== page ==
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Image features a black and white graphic of an old-fashioned gramophone. A group of children in silhouette appears to be holding hands and dancing around the gramophone. Below the image is the text "#beatniks," and underneath that, "RECORDS | TURNTABLES | REVOLUTION." Your one-stop shop for rare and collectable vinyl records.

Those with a passion for collecting pre-owned records will know that condition (both the vinyl itself and the cover) play an important role when it comes to your purchase decision. It’s all well and good to finally get your hands on that bucket list gem you’ve been chasing forever, but if it looks like someone has used it to sand their bench tops then your search is likely to continue.

Grading records according to their condition is far from an exact science, but if you’re aware of how records are graded you’ll be able to make an informed decision when it comes to whether to buy it or not. This is particularly relevant when purchasing records online, as you are unable to inspect the condition of the record with your own eyes or get the store to play it for you, to determine how it sounds.

The Goldmine Grading Guide is one of the most reputable and respected systems for establishing the condition of a record and valuing it accordingly, with many auction sites and record stores and record collectors using it as their grading bible. Records are generally listed with two gradings, one for the record and one for the cover. Gradings are as follows:

Mint (M)

As close to perfect as possible, the record and cover should play and look like a new and sealed copy. This grading is rarely used.

Near Mint (NM or M-)

Although unsealed, a record that is listed as NM should look and play like it has barely ever been used, with no visible defects such as scratches or spindle marks. The cover should also be pristine, with no creases, seam splits, pen marks or ring wear.

Very Good Plus (VG+) or Excellent (E)

VG+ or E records should only display light signs of wear, such as minor scuffs or very light and infrequent scratches which do not impact the listening experience. The cover should also only display very minor wear, or maybe a cut out marking.

Very Good (VG)

Many of the minor imperfections of a VG+ record will be more pronounced on a VG graded record. It may have groove wear and any scratches may result in slight surface noise between tracks or in quiet passages  – but not enough to impact the listening experience or overpower the music. There may be a slight warp present, but it shouldn’t cause the record to skip. The cover may have minor marks, tears or rips (eg. from previous price stickers) or may have pen marks or writing from the previous owner.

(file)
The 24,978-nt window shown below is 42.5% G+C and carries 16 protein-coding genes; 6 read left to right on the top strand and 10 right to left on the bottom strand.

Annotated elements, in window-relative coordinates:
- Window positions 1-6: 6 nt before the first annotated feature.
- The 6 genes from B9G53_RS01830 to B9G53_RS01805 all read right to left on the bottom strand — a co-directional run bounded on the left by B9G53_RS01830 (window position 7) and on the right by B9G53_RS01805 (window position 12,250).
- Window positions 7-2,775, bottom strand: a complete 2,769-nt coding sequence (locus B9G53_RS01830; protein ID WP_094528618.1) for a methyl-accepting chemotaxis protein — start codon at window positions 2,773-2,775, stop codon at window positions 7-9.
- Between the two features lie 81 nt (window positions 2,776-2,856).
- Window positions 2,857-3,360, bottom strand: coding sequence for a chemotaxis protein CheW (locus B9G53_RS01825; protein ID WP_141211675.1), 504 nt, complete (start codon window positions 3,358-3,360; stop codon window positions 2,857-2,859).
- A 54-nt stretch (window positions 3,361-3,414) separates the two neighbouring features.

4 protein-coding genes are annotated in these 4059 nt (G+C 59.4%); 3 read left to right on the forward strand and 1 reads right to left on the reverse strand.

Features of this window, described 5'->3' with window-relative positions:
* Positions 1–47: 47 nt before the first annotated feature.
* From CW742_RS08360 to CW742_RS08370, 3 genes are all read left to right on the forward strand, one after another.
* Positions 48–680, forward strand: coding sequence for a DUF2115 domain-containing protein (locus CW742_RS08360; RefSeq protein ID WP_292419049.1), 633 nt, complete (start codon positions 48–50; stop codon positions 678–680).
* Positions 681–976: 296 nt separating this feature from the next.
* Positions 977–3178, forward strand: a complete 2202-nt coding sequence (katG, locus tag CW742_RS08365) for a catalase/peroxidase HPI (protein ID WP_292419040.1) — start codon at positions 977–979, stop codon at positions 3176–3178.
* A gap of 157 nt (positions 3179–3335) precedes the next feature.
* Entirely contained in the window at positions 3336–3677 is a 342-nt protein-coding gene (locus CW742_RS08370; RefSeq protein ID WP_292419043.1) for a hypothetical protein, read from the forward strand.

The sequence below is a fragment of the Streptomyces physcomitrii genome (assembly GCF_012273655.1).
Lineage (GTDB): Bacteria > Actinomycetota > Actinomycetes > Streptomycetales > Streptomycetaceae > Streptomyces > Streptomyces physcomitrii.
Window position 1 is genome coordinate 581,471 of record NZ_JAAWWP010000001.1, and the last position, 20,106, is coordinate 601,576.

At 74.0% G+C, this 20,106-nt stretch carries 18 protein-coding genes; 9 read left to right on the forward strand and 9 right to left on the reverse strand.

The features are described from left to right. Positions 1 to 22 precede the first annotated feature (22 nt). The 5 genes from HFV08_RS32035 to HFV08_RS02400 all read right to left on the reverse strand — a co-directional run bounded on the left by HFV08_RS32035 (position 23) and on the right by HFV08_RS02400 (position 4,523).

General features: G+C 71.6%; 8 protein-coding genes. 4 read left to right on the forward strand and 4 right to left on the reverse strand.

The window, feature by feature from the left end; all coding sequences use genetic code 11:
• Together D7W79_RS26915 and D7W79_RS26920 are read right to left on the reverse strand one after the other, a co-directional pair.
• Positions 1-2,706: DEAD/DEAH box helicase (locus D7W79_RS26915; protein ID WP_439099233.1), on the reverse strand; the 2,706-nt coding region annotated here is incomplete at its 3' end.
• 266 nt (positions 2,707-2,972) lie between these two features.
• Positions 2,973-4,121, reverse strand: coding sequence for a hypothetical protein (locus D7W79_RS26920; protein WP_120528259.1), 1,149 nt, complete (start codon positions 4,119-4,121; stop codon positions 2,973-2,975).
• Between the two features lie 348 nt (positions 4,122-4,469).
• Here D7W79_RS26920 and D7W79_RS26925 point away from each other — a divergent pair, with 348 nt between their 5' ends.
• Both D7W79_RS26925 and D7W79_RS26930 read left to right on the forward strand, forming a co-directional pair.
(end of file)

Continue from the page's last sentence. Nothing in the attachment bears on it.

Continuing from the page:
Good (G), Good Plus (G+) or Very Good Minus (VG-)

Good does not necessarily mean bad! This record will contain a greater degree of the type of blemishes previously mentioned, but it should still play through without skipping or encountering a locked groove (when the needle gets stuck and you have to lift it and drop it forward to continue playing the record). It may however have more significant surface noise, such as pops, crackles and hissing.The cover may have noticeable blemishes, such as large writing, heavy ring wear, seam splits and rips, or instances where the cover has become unglued.

Fair (F) or Poor (P)

This will be one rough listening experience – heavy, overpowering crackle, skipping or warps that bounce your tone arm up off the record are all giveaway symptoms that the record is in poor shape. The cover may be trashed, ripped or defaced. Best to stay away from these records if you want to preserve your stylus and record collecting reputation!

Vinyl collectors would no doubt have seen these grading codes when browsing. At Beatniks we largely grade our records visually, as we have far too much second hand stock to be able to play each and every record before they hit the racks. An exception to this is when we come across any rare records that might be at the upper end of the price scale. In this instance we may look to see how they play, particularly if they have any visual blemishes. So you will sometimes see them on the price stickers of records in our rare and collectable section. 

And we definitely use this grading system when it comes to pricing our pre-owned records before they hit the shelves. To provide an example, we’ll generally price an Australian issue first pressing of Pink Floyd’s The Dark Side Of The Moon (an album which we’ll usually get through the door every few months) at around the market value $60 to $80 mark – provided it is in a VG++ condition or greater. But if it’s only in a VG- or lower condition (with the record containing scratches, scuffs and/or the cover having major flaws) then the price we put it out for will be significantly less. And if it’s too beat-up then it won’t even make it out to the racks at all.

So the next time you’re in the store and are curious to find out more about record gradings and how we apply them, feel free to ask us. We can also usually play the record for you in-store if you want to clarify just how it will sound when you get it home.